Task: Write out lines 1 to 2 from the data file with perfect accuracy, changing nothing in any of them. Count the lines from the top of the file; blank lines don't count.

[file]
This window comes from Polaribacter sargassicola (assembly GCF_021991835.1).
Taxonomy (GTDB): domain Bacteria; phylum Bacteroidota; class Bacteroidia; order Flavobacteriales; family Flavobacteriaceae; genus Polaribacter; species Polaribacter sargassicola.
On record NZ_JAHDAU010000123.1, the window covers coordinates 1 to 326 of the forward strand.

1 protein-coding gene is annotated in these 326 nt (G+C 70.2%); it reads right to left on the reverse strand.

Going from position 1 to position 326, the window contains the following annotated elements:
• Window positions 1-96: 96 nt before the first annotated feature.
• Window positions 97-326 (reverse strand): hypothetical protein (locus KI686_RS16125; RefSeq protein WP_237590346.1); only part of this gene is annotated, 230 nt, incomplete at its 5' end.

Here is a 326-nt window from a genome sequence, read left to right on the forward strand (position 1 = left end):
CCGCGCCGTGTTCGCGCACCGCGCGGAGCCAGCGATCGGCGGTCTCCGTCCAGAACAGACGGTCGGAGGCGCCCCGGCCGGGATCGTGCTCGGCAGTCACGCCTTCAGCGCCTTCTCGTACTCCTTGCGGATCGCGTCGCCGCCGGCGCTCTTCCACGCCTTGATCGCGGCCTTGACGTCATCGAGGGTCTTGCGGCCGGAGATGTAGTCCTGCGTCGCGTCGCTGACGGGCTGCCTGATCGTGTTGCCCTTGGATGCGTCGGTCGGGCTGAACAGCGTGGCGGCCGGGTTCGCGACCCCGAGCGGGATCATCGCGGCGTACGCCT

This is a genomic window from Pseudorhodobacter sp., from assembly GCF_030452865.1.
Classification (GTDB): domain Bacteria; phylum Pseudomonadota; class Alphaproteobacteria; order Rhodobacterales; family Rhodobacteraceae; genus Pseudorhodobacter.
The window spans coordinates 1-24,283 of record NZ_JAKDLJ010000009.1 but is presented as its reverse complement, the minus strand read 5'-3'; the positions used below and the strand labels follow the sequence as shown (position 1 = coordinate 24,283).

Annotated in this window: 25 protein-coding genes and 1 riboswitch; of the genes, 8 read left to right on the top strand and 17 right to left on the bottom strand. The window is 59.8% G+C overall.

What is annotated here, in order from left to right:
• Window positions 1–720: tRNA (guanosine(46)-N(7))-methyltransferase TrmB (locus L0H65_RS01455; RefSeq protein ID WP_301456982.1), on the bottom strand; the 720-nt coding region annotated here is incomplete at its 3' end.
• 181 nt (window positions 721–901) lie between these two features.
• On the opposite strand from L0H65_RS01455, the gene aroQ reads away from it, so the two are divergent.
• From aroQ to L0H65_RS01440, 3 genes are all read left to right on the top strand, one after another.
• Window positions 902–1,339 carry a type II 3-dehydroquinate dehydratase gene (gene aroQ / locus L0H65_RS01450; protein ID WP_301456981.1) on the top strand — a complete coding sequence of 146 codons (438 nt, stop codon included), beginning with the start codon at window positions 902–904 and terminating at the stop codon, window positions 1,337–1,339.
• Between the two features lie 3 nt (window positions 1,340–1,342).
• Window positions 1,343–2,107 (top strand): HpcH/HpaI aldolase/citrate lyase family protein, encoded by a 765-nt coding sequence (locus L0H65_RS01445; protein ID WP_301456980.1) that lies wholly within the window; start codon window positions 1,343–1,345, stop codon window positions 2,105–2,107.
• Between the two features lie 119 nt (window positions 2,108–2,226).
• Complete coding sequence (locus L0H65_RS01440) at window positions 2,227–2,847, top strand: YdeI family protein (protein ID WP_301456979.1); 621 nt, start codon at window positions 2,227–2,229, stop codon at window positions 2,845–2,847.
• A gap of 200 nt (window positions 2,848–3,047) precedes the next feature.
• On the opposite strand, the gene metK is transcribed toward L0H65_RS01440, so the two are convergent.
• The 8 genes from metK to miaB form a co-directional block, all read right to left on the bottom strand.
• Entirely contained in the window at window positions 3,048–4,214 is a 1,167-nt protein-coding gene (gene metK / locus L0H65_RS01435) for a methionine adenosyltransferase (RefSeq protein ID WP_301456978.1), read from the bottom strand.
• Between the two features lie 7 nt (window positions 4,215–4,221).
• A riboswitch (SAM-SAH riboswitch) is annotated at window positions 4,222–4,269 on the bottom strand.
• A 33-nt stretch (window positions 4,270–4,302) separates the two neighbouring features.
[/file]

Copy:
This window comes from Polaribacter sargassicola (assembly GCF_021991835.1).
Taxonomy (GTDB): domain Bacteria; phylum Bacteroidota; class Bacteroidia; order Flavobacteriales; family Flavobacteriaceae; genus Polaribacter; species Polaribacter sargassicola.